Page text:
A European Parliament bid for legislation splitting up Google may send a message that's too loud to ignore as European Union antitrust regulators review a possible settlement with the owner of the world's largest search engine.
Google, already grappling with privacy and competition issues, risks another EU headache as some lawmakers seek to follow a successful attack on bankers' bonuses with measures to break up the search giant.
"This represents a new escalation for Google," said Greg Sterling, VP-strategy and insights for the Local Search Association. "There's some question about whether breaking up Google would actually happen -- however it does indicate the depth and intensity of the critical antagonism and challenge that Google confronts."
While the parliament doesn't have the authority to compel regulators to draft legislation or alter their antitrust probe, it can amend proposals by the European Commission. Lawmakers used this procedure to shoehorn extra curbs on banker bonuses into legislation toughening capital requirements in the wake of the financial crisis.
The bonus measures prompted outrage from U.K. Chancellor of the Exchequer George Osborne, who only abandoned his legal fight against the rules last week after an adviser to the EU's top court said the rules barring bonuses more than twice fixed pay were legal.
Attacking Google may be more difficult for the parliament than the bonus rules, according to lawyers. That's because the assembly, which meets in Brussels as well as Strasbourg, France, has fewer powers in the competition field.
Google, which has more than 90% of the search market in many European countries, is being targeted by a group of parliamentarians who say the commission should consider legislation if it can't wrap up a lengthy antitrust probe into the company.
"Unbundling search engines from other commercial services" should be considered, according to a draft resolution for a parliament vote on Nov. 27 that didn't specifically mention Google. The assembly will debate digital issues in Strasbourg from 7 p.m. on Nov. 26, according to the parliament's online calendar.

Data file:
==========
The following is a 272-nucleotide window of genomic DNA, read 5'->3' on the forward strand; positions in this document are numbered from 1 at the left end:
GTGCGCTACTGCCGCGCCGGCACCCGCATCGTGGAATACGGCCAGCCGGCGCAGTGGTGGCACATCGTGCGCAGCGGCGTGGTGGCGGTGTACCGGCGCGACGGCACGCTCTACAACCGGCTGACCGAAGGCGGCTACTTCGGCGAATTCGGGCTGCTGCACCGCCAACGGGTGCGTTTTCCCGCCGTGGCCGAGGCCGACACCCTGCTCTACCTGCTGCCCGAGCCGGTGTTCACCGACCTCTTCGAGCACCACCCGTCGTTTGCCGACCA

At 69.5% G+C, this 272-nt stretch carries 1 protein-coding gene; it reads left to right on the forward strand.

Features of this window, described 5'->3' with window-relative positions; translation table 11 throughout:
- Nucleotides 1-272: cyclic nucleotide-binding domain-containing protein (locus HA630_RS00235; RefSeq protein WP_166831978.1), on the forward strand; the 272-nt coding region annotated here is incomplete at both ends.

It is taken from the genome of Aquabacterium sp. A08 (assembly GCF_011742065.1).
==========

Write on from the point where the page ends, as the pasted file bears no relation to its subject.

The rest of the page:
The commission's antitrust investigation into allegations that Google promotes its own services above rivals hits a four-year anniversary later this month. The Brussels-based EU authority has been weighing complaints for at least five years.
The parliament's attempt to influence a legal investigation is "antitrust populism," said Nicolas Petit, a law professor at the University of Liege in Belgium. Such efforts "have not been going beyond gesticulations and rightly so." The assembly "has little if no powers in this field" as it is only consulted on EU law.
There's no end in sight after the EU delayed plans to settle the case amid criticism from rival firms that Google's concessions wouldn't solve competition problems.
Margrethe Vestager, the EU's new competition chief who started work on Nov. 1, will decide how to take the Google probe forward once she's heard from "those most directly affected," said Ricardo Cardoso, antitrust spokesman at the commission.
Al Verney, a spokesman for Google, declined to comment on the lawmakers' draft resolutions.
Politicians' patience with Google started to wear thin this year. German and French legislators voiced concern over Google's control of the search market and the chief executive officer of German publisher Axel Springer SE said he was afraid of the company.
Google has also been criticized by some privacy regulators over how it's complying with an EU ruling that upheld a "right to be forgotten" and ordered Google to cut links from search results on a person's name if asked.
For some of the members of the European Parliament, "being seen as standing up to Google may be a popular choice," said Geert Glas, a lawyer at Allen & Overy in Brussels. "Elements of Google's service offering may well have to be tailor made to specific European concerns as we are already witnessing with the right to be forgotten."
The parliament still needs to decide the final statement they want the assembly to vote on. A second draft asked antitrust regulators to find a tough solution to curb the company and didn't mention splitting it up.
While the two lawmakers sponsoring the resolution, Andreas Schwab and Ramon Tremosa, said they aren't opposed to Google, they "are against monopolies" and in favor of "fair and neutral search," according to an e-mailed joint statement today. Unbundling is just one of several ideas they proposed including legislation for search engines, they said.
"For Europe to ask a global player as Google to also adapt its structure would be akin to Europe overplaying its hand," said Mr. Glas.